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Retinopathy Induced by Zinc Oxide Nanoparticles in Rats Assessed by Micro-computed Tomography and Histopathology.

Kim YH, Kwak KA, Kim TS, Seok JH, Roh HS, Lee JK, Jeong J, Meang EH, Hong JS, Lee YS, Kang JS - Toxicol Res (2015)

Bottom Line: Ocular samples were prepared from animals treated for 90 days (10 males and 10 females, respectively) and from recovery animals (5 males and 5 females, respectively) sacrificed at 14 days after final treatment and were compared to age-matched control animals.Neuronal nuclei expression was decreased in neurons of the ganglion cell layer of animals treated with ZnO NPs compared to the control group.Taken together, treatment with 20-nm, negatively-charged ZnO NPs increased retinopathy, associated with local distribution of them in ocular lesions.

View Article: PubMed Central - PubMed

Affiliation: Department of Biomedical Laboratory Science, Namseoul University, Cheonan, Korea.

ABSTRACT
Nanotechnology has advanced at an extremely rapid pace over the past several years in numerous fields of research. However, the uptake of nanoparticles (NPs) into the body after administration through various routes may pose a risk to human health. In this study, we investigated the potential ocular toxicity of 20-nm, negatively- charged zinc oxide (ZnO) NPs in rats using micro-computed tomography (micro-CT) and histopathological assessment. Animals were divided into four groups as control group, ZnO NPs treatment group (500 mg/kg/day), control recovery group, and ZnO NPs treatment and recovery group. Ocular samples were prepared from animals treated for 90 days (10 males and 10 females, respectively) and from recovery animals (5 males and 5 females, respectively) sacrificed at 14 days after final treatment and were compared to age-matched control animals. Micro-CT analyses represented the deposition and distribution of foreign materials in the eyes of rats treated with ZnO NPs, whereas control animals showed no such findings. X-ray fluorescence spectrometry and energy dispersive spectrometry showed the intraocular foreign materials as zinc in treated rats, whereas control animals showed no zinc signal. Histopathological examination revealed the retinopathy in the eyes of rats treated with ZnO NPs. Neuronal nuclei expression was decreased in neurons of the ganglion cell layer of animals treated with ZnO NPs compared to the control group. Taken together, treatment with 20-nm, negatively-charged ZnO NPs increased retinopathy, associated with local distribution of them in ocular lesions.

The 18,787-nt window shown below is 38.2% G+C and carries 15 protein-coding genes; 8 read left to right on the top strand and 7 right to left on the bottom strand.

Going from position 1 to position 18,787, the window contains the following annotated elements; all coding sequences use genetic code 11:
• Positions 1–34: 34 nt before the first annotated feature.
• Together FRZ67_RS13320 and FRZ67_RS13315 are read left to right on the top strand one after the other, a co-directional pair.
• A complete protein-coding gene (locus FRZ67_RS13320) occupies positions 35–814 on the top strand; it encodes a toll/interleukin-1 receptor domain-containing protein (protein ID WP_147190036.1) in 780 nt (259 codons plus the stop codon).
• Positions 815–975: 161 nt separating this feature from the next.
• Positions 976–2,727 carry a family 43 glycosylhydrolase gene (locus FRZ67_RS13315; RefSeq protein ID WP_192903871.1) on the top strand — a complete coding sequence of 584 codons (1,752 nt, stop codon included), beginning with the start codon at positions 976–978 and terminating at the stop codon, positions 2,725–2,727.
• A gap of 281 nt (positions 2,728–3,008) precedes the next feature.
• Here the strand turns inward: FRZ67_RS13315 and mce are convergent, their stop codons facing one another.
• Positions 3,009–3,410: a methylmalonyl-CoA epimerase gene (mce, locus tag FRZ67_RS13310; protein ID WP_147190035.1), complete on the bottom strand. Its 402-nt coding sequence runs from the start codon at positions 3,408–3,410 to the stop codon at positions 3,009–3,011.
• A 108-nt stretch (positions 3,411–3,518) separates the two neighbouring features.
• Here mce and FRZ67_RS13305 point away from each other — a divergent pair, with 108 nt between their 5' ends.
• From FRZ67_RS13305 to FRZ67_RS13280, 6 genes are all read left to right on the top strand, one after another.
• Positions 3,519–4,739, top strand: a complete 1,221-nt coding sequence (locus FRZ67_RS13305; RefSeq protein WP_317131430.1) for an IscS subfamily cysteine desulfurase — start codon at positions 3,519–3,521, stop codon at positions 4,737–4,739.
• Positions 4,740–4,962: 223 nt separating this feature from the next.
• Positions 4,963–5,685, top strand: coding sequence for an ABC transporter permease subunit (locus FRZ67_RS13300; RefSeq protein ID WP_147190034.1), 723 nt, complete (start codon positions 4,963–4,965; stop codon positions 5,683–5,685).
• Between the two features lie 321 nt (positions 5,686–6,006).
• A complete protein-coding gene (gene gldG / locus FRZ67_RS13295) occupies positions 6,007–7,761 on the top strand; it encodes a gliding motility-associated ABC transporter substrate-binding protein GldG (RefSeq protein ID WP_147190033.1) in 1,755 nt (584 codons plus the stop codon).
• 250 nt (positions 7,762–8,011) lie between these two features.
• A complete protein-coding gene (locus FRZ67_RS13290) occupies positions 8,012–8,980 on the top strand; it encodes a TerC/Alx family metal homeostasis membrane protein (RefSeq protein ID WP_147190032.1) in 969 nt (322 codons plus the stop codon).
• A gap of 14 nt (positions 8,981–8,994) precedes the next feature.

No MeSH data available.


Related in: MedlinePlus

Analysis of eyeball on 3D image of micro-CT. (A) vehicle treated groups for 90 days; (B) ZnO NPs treated groups for 90 days; (C) vehicle treated groups for 90 days plus a 14-day recovery period; (D) ZnO NPs treated groups for 90 days plus a 14-day recovery period. Note observation of deposition and distribution of foreign materials (red arrow) in eye of rat treated with ZnO NPs.
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Figure 002: Analysis of eyeball on 3D image of micro-CT. (A) vehicle treated groups for 90 days; (B) ZnO NPs treated groups for 90 days; (C) vehicle treated groups for 90 days plus a 14-day recovery period; (D) ZnO NPs treated groups for 90 days plus a 14-day recovery period. Note observation of deposition and distribution of foreign materials (red arrow) in eye of rat treated with ZnO NPs.

Mentions: Using micro-CT 3D image analysis, the animals treated with vehicle (G1) for 90 days and 90 days plus 14-day recovery (G3) showed no foreign materials (Fig. 2A and 2C, respectively). Conversely, particles were deposited in the eye ball and muscle and surrounding tissues of animals treated with ZnO NPs (G2) for 90 days and 90 days plus 14-day recovery (G4) (Fig. 2B and 2D, respectively).